|Publication number||US6833160 B2|
|Application number||US 10/143,436|
|Publication date||Dec 21, 2004|
|Filing date||May 10, 2002|
|Priority date||Aug 25, 1998|
|Also published as||CN1218013C, CN1275153A, DE69924601D1, DE69924601T2, EP1047750A1, EP1047750B1, US6472811, US20020127329, WO2000011104A1|
|Publication number||10143436, 143436, US 6833160 B2, US 6833160B2, US-B2-6833160, US6833160 B2, US6833160B2|
|Inventors||Thomas Jüstel, Jacqueline Merikhi, Hans Nikol, Cornelis R. Ronda|
|Original Assignee||Koninklijke Philips Electronics N.V.|
|Export Citation||BiBTeX, EndNote, RefMan|
|Patent Citations (8), Classifications (23), Legal Events (2)|
|External Links: USPTO, USPTO Assignment, Espacenet|
This is a continuation of application Ser. No. 09/383,291, filed Aug. 25, 1999 now U.S. Pat. No. 6,472,811.
The invention relates to a method of coating a luminescent material with a layer of a metal oxide M2O3 in which a metal M is chosen from the group formed by Y, Al and La, in which a compound of M is deposited on the luminescent material by means of homogeneous precipitation from a watery solution.
The invention also relates to a luminescent material obtainable by such a method and to a discharge lamp equipped with a luminescent screen comprising such a luminescent material.
A method as mentioned in the opening paragraph is known from WO 96/05265. Coated luminescent materials show a relatively high stability in the watery slurry that is used in the lamp manufacturing process and an improved maintenance of the light output. A drawback of the known process is that many luminescent materials (for instance materials having a silicate host lattice) are sensitive towards hydrolysis at the relatively low pH values at which the homogeneous precipitation is taking place. Additionally it has been found that the optical properties such as reflectivity and quantum efficiency of other luminescent materials that do not hydrolize in water are adversely effected by a low pH value.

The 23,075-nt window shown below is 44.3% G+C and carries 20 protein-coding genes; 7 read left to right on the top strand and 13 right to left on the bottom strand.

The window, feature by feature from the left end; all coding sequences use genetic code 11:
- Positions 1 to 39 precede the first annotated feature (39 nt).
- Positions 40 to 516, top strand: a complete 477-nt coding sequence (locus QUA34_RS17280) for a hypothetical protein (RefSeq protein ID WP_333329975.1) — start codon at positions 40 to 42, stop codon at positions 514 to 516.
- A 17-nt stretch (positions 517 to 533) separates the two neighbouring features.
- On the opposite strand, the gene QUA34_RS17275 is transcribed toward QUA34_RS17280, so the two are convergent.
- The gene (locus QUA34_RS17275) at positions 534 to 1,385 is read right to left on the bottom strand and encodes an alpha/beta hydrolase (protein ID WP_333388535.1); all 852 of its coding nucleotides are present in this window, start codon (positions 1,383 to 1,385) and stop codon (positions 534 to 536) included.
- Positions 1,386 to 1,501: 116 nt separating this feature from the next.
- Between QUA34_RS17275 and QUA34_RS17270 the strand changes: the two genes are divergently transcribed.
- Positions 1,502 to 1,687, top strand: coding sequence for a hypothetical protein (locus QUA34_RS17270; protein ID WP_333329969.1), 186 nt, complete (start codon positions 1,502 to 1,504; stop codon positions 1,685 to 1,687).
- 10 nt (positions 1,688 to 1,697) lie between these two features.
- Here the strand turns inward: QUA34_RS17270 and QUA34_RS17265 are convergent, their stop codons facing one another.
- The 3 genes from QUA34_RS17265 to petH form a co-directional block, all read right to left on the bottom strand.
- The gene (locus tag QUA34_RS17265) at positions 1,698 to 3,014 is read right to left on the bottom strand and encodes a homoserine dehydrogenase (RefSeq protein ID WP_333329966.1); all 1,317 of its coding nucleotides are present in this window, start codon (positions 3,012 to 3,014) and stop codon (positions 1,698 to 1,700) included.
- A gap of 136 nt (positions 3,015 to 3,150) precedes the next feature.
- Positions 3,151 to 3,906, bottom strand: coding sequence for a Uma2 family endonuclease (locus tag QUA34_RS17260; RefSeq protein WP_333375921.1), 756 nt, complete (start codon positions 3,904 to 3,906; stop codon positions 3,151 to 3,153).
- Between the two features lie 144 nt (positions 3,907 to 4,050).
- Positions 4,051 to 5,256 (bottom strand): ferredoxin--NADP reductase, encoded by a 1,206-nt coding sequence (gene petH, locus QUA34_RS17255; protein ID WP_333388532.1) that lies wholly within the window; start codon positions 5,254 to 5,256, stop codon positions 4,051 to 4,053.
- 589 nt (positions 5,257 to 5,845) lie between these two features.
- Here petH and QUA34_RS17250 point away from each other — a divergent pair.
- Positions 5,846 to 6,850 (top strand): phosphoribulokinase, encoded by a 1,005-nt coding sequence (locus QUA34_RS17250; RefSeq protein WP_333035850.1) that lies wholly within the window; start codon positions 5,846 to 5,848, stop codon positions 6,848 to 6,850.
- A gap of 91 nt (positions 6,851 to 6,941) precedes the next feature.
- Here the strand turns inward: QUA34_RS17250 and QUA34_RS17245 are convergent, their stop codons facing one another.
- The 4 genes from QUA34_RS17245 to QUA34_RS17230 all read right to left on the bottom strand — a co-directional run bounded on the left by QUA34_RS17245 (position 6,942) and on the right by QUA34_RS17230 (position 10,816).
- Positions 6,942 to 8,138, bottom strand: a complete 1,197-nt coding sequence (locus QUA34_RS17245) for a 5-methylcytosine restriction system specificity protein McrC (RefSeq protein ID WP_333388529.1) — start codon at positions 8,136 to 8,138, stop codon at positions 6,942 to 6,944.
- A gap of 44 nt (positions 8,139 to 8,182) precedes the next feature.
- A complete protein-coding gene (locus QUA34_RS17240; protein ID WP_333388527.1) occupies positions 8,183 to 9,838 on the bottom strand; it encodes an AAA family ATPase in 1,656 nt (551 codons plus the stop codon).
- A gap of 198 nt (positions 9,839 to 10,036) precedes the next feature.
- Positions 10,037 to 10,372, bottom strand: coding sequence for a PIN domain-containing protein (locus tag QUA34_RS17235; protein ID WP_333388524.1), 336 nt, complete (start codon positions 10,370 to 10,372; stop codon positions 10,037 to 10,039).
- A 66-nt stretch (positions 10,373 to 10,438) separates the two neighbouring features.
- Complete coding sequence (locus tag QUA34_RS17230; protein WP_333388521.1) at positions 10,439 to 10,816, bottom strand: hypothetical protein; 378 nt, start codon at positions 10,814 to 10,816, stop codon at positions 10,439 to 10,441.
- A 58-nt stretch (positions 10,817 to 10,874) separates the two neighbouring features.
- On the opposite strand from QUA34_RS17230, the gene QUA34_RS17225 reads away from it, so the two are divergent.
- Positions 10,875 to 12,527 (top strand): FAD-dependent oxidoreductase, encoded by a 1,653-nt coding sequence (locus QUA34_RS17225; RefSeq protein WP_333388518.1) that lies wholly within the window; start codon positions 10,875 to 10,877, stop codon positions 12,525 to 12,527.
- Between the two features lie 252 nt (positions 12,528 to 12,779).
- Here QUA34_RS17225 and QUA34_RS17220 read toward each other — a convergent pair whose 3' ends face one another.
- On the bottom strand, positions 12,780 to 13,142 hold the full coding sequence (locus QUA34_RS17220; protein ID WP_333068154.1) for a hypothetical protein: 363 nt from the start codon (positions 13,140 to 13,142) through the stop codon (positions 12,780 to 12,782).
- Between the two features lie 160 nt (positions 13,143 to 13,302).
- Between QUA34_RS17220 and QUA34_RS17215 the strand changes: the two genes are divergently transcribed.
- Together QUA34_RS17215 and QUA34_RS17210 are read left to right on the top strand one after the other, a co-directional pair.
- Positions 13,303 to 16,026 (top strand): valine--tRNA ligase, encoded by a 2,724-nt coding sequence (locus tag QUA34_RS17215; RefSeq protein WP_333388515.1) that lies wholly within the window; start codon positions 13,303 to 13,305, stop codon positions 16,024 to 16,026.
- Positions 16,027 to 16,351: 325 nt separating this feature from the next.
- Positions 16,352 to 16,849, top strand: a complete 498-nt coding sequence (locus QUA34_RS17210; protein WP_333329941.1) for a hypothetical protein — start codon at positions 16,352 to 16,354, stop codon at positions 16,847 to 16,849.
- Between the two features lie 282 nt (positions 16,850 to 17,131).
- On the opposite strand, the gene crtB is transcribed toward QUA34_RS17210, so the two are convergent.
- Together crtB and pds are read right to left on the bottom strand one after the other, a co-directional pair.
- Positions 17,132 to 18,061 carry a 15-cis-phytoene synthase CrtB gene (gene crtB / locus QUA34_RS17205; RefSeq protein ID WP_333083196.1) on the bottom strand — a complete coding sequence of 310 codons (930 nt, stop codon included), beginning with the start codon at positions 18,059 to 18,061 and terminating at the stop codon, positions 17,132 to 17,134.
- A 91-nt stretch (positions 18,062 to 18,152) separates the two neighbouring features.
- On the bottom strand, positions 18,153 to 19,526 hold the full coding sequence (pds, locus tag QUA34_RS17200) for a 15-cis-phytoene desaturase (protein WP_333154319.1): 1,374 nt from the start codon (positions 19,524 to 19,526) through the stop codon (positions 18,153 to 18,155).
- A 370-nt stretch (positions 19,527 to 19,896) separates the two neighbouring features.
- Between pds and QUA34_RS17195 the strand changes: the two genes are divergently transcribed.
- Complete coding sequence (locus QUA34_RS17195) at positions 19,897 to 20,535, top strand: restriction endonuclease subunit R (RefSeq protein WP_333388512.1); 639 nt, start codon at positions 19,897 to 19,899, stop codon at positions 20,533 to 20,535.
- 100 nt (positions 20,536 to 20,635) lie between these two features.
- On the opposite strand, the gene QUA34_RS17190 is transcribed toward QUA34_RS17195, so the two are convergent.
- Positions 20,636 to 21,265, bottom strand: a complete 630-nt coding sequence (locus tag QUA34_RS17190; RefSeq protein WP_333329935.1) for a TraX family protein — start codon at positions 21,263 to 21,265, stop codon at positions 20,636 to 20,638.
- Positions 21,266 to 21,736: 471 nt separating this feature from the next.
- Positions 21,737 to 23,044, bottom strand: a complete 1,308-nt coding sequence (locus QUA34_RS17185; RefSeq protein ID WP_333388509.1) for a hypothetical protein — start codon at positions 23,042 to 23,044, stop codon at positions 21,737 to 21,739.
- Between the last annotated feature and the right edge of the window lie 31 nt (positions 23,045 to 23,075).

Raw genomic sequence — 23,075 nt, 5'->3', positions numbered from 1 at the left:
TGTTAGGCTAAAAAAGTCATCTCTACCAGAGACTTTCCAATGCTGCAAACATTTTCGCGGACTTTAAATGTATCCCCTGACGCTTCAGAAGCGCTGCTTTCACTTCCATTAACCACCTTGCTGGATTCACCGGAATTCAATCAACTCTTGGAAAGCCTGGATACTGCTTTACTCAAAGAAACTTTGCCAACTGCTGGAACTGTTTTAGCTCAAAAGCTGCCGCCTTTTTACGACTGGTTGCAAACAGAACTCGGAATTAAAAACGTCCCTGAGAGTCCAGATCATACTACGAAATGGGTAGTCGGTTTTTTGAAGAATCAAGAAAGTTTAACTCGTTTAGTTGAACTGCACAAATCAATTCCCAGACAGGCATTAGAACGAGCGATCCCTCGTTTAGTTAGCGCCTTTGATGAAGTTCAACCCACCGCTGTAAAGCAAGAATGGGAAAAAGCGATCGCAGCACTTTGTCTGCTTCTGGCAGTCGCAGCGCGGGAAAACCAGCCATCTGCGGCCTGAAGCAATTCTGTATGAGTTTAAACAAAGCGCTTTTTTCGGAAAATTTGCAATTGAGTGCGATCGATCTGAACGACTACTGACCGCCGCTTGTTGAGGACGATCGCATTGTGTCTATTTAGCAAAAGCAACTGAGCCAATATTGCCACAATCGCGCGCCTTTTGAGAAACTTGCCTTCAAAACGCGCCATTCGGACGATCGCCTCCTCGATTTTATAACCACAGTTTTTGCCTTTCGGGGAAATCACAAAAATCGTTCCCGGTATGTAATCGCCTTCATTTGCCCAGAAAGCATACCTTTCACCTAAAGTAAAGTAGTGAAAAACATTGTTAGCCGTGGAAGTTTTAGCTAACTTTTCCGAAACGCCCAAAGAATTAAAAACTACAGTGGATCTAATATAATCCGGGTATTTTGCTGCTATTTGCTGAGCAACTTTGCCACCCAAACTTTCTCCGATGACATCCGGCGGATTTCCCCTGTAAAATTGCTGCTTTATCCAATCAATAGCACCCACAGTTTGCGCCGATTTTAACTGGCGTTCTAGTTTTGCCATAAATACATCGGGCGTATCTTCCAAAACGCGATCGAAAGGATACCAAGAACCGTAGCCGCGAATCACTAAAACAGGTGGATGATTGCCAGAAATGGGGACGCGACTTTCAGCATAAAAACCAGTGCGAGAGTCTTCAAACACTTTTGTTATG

The invention has for its object to provide a method of coating a luminescent material with a metal oxide by means of homogeneous precipitation from a watery solution in which hydrolysis of the luminescent material and degradation of its optical properties are to a large extent prevented.
According to the invention, a method as described in the opening paragraph is for this purpose characterized in that, in that order, a watery suspension of the luminescent material is prepared, a watery solution containing a complex of M and an organic chelating agent is added to the watery suspension, the luminescent material is separated from the watery suspension and is dried and heated.
It has been found that the organic chelating agent prevents the precipitation of M(OH)3. As a result the homogeneous precipitation can take place at a relatively high value of the pH. Accordingly hydrolysis and degradation of the luminescent material are strongly suppressed.
Good results have been obtained with ethylenediamine, trispyrazolylborate, diglyme, benzoic acid, crown ethers, polyphosphates and triazacyclononane as the organic chelating agent. More in particular good results have been obtained with ethylenediamine tetraacetate.
Good results have also been obtained in case the pH of the watery suspension is in the range 8-10 and the pH of the watery solution is in the range 6.5-7.5.
Luminescent materials obtained by means of a method according to the invention typically have a fine grainy coating consisting of a thin layer of spherical M2O3 nanoparticles with a diameter smaller than 30 nm. The coating can be distinguished from coatings that were applied by means of chemical vapor deposition (CVD) by means of scanning electron microscope (SEM) or transmission electron microscope (TEM) analysis. The coating properties can also be reflected in macroscopic phosphor features such as slightly enhanced light output due to cleaner surface with a higher scattering compared to coatings applied by means of CVD.